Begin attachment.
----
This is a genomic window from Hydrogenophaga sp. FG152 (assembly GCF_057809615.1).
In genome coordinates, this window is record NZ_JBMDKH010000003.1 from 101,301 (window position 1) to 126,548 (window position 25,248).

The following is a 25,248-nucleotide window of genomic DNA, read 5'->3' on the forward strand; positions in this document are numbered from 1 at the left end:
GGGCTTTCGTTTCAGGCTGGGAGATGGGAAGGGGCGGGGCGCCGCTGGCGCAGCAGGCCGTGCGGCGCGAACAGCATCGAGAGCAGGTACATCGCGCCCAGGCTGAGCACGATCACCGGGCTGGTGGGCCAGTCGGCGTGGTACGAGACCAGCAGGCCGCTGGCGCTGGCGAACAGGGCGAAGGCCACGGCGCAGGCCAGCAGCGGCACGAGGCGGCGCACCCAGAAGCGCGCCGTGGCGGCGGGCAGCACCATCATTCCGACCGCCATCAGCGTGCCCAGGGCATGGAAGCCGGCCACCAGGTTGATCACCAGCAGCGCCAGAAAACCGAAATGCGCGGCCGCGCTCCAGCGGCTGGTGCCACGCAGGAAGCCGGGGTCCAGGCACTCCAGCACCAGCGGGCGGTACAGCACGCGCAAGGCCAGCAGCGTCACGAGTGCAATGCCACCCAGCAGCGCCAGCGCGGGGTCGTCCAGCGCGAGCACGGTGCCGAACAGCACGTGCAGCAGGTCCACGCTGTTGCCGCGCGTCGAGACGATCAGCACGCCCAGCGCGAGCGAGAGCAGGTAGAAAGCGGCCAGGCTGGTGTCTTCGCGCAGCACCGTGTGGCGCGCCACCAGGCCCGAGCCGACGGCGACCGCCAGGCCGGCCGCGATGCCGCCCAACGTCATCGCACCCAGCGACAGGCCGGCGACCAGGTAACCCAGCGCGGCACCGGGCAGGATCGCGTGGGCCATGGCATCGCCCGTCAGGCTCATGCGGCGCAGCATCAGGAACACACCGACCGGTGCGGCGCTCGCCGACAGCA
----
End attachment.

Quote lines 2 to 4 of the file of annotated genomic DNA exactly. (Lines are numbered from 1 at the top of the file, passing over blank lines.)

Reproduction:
In genome coordinates, this window is record NZ_JBMDKH010000003.1 from 101,301 (window position 1) to 126,548 (window position 25,248).

The following is a 25,248-nucleotide window of genomic DNA, read 5'->3' on the forward strand; positions in this document are numbered from 1 at the left end:
GGGCTTTCGTTTCAGGCTGGGAGATGGGAAGGGGCGGGGCGCCGCTGGCGCAGCAGGCCGTGCGGCGCGAACAGCATCGAGAGCAGGTACATCGCGCCCAGGCTGAGCACGATCACCGGGCTGGTGGGCCAGTCGGCGTGGTACGAGACCAGCAGGCCGCTGGCGCTGGCGAACAGGGCGAAGGCCACGGCGCAGGCCAGCAGCGGCACGAGGCGGCGCACCCAGAAGCGCGCCGTGGCGGCGGGCAGCACCATCATTCCGACCGCCATCAGCGTGCCCAGGGCATGGAAGCCGGCCACCAGGTTGATCACCAGCAGCGCCAGAAAACCGAAATGCGCGGCCGCGCTCCAGCGGCTGGTGCCACGCAGGAAGCCGGGGTCCAGGCACTCCAGCACCAGCGGGCGGTACAGCACGCGCAAGGCCAGCAGCGTCACGAGTGCAATGCCACCCAGCAGCGCCAGCGCGGGGTCGTCCAGCGCGAGCACGGTGCCGAACAGCACGTGCAGCAGGTCCACGCTGTTGCCGCGCGTCGAGACGATCAGCACGCCCAGCGCGAGCGAGAGCAGGTAGAAAGCGGCCAGGCTGGTGTCTTCGCGCAGCACCGTGTGGCGCGCCACCAGGCCCGAGCCGACGGCGACCGCCAGGCCGGCCGCGATGCCGCCCAACGTCATCGCACCCAGCGACAGGCCGGCGACCAGGTAACCCAGCGCGGCACCGGGCAGGATCGCGTGGGCCATGGCATCGCCCGTCAGGCTCATGCGGCGCAGCATCAGGAACACACCGACCGGTGCGGCGCTCGCCGACAGCA